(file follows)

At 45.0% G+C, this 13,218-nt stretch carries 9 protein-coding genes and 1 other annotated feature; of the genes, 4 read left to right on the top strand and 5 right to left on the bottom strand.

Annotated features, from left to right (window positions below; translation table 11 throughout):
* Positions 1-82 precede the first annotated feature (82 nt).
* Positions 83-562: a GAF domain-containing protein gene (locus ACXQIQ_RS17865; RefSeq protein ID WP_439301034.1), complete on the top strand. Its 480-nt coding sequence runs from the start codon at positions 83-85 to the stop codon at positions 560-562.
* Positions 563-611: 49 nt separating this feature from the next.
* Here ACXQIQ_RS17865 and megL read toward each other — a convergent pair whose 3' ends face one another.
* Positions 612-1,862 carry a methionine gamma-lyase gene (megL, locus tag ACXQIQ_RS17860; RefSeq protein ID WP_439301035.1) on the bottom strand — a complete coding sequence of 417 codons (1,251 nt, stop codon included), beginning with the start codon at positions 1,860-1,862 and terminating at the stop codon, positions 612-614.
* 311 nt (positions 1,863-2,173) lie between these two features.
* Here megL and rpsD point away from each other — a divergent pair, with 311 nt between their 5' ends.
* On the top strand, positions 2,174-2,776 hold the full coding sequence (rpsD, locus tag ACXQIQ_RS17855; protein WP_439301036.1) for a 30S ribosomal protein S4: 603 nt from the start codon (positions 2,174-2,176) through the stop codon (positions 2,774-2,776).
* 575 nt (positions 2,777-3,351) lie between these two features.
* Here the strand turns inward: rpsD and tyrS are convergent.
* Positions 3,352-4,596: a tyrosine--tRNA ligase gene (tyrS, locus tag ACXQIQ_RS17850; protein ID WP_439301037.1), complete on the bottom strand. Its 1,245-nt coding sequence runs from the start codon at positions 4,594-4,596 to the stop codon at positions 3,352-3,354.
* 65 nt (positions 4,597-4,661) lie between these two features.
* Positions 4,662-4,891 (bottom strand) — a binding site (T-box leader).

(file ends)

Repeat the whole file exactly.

At 45.0% G+C, this 13,218-nt stretch carries 9 protein-coding genes and 1 other annotated feature; of the genes, 4 read left to right on the top strand and 5 right to left on the bottom strand.

Annotated features, from left to right (window positions below; translation table 11 throughout):
* Positions 1-82 precede the first annotated feature (82 nt).
* Positions 83-562: a GAF domain-containing protein gene (locus ACXQIQ_RS17865; RefSeq protein ID WP_439301034.1), complete on the top strand. Its 480-nt coding sequence runs from the start codon at positions 83-85 to the stop codon at positions 560-562.
* Positions 563-611: 49 nt separating this feature from the next.
* Here ACXQIQ_RS17865 and megL read toward each other — a convergent pair whose 3' ends face one another.
* Positions 612-1,862 carry a methionine gamma-lyase gene (megL, locus tag ACXQIQ_RS17860; RefSeq protein ID WP_439301035.1) on the bottom strand — a complete coding sequence of 417 codons (1,251 nt, stop codon included), beginning with the start codon at positions 1,860-1,862 and terminating at the stop codon, positions 612-614.
* 311 nt (positions 1,863-2,173) lie between these two features.
* Here megL and rpsD point away from each other — a divergent pair, with 311 nt between their 5' ends.
* On the top strand, positions 2,174-2,776 hold the full coding sequence (rpsD, locus tag ACXQIQ_RS17855; protein WP_439301036.1) for a 30S ribosomal protein S4: 603 nt from the start codon (positions 2,174-2,176) through the stop codon (positions 2,774-2,776).
* 575 nt (positions 2,777-3,351) lie between these two features.
* Here the strand turns inward: rpsD and tyrS are convergent.
* Positions 3,352-4,596: a tyrosine--tRNA ligase gene (tyrS, locus tag ACXQIQ_RS17850; protein ID WP_439301037.1), complete on the bottom strand. Its 1,245-nt coding sequence runs from the start codon at positions 4,594-4,596 to the stop codon at positions 3,352-3,354.
* 65 nt (positions 4,597-4,661) lie between these two features.
* Positions 4,662-4,891 (bottom strand) — a binding site (T-box leader).